I once used a straight razor for an entire year. I got up in the morning and took a hot shower. I stropped my blade daily (stoned it every few days). I worked up a lather in front of the mirror, and in an elegant ritual of grooming and bloodletting, sculpted my face into a feminine masterpiece, only mildly punctuated by nicks and burns. At the end of that year, I was overjoyed to return to the ease of the disposable razor.
Well I was talking with my father–on my last visit to Colorado–about shaving. One of those father son “hey check it out we’re both men” kinda talks that came up randomly. Turns out he had some fascinating trivia about shaving, which is ironic, considering he has worn a beard for my entire life. But more on that later, First the trivia.
I think most people know that disposable razors evolved out of safety razors, which were clunky handled devices that held a double edged blade. But what you may not know (at least if you are my age or younger) is that good blades for these were at one time very hard to get.
Prior to the 1960s, high quality stainless steel razor blades didn’t exist, and blades rusted (and dulled) rapidly.
But then, totally on the down low, Wilkinson Sword in Sheffield England started sneaking packets of their brand new stainless steel razor blades in with orders of their gardening equipment. According to Dad, Americans coveted these awesome new blades, as they were far superior, and rather difficult to come by.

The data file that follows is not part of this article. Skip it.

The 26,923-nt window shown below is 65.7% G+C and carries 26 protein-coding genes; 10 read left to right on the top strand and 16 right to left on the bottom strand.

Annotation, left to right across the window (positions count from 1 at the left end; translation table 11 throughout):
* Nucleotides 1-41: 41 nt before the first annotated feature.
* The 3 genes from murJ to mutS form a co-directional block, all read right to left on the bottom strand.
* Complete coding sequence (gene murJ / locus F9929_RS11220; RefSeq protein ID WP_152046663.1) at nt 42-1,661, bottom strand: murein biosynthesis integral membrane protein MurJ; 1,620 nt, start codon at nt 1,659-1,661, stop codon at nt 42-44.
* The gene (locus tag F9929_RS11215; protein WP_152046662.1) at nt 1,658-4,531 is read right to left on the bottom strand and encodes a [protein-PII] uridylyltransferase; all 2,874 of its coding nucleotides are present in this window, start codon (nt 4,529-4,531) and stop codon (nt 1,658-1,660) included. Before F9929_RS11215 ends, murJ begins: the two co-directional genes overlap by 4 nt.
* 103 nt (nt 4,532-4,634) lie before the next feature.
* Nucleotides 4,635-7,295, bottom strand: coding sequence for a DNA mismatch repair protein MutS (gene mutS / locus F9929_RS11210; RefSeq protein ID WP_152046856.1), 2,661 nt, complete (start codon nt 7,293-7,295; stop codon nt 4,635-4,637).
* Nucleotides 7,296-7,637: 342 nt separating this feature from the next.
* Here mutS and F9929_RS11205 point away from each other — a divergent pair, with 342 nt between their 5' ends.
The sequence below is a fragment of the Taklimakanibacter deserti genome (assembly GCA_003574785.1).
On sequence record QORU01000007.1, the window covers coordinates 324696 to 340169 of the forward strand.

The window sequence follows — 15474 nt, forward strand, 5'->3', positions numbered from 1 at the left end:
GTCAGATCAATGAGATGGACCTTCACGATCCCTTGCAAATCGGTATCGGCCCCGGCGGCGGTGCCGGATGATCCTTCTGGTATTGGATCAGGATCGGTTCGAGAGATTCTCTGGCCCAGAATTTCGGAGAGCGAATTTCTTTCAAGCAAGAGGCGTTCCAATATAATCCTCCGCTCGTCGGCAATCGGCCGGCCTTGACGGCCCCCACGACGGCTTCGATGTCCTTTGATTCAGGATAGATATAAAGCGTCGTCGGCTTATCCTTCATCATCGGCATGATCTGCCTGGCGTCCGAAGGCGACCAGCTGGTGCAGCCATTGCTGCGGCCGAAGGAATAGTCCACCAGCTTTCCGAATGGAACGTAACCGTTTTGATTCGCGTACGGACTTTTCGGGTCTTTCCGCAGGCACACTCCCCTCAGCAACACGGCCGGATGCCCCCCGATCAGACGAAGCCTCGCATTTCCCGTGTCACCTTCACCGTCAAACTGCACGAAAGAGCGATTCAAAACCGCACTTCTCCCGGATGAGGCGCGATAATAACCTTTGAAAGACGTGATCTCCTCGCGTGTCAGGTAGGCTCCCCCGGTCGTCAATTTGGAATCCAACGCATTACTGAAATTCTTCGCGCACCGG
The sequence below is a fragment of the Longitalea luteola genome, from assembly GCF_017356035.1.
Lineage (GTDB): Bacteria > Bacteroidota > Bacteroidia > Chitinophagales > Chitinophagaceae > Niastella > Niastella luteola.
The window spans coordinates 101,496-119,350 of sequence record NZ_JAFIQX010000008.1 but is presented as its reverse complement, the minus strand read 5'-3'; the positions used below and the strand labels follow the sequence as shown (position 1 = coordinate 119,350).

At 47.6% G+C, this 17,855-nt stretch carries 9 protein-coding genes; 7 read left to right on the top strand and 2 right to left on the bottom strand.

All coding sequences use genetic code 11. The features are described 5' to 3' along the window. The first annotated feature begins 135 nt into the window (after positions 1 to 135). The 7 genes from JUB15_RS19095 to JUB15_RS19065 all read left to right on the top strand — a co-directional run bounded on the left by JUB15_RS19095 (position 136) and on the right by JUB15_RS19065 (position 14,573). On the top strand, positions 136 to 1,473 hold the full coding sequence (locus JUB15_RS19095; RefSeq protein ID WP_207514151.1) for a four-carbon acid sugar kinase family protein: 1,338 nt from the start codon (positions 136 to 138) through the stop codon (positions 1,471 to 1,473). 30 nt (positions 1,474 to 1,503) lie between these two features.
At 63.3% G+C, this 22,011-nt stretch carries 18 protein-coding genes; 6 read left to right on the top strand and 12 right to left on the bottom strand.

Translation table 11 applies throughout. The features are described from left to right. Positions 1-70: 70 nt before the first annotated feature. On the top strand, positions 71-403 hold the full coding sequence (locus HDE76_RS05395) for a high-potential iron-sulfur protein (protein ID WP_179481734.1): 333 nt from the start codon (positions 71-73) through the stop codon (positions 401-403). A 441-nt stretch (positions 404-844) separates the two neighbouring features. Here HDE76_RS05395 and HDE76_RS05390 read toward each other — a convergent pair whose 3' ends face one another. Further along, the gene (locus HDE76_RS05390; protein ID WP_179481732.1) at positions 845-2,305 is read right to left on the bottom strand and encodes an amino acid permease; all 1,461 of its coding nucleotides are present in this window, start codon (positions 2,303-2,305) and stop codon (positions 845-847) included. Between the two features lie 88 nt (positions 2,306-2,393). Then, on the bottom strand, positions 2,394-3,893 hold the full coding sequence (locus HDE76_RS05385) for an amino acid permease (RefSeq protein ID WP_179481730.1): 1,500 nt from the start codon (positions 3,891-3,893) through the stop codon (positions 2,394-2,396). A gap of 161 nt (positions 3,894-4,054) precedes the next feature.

Because of their rarity, various superstitions were developed to keep the good blades sharp. One of the more memorable and widely spread of these, was the practice of stacking a small, hand folded, paper pyramid on top of your blade. According to my father, the general notion was that the shape of a pyramid is imbued with certain properties that would keep the edge sharper.
So how does a man who has worn a beard for thirty years know so much about this? Well there was a time when my grizzly father was a clean shaven dude. My mother claims that he grew his beard to hide his dimples, which are a sure sign he is trying to pull something over on you. Given the nature of his son’s blogospherical tenancies, I’d have to admit this is a likely possibility. But still there was a time when he did shave, which brings me to the final tale he told.
After the safety razor, eventually came the electric shaver. And then of course, the battery-powered electric shaver. Well as it happens, my father purchased one of the first battery powered electric shavers when he was in the army. This was before the era of wall-warts, and his shaver had a very regular looking cord attached to it for charging.
My dad tells, with some glee, of a time in an army camp, at dawn one fine day, getting up to shave with all the other grunts. Everybody had their little mirrors tacked to trees, and carried cans of shaving cream and towels. My dad had his corded, battery powered shaver. So he found a good tree with a knot in it and plugged his shaver (fully charged) into the knot, and commenced shaving with the fellas.
There were many double takes, even by officers. They had no idea what to think about him.
That’s my Pa. I’m glad I have him.
Posted: September 13th, 2010 under Uncategorized.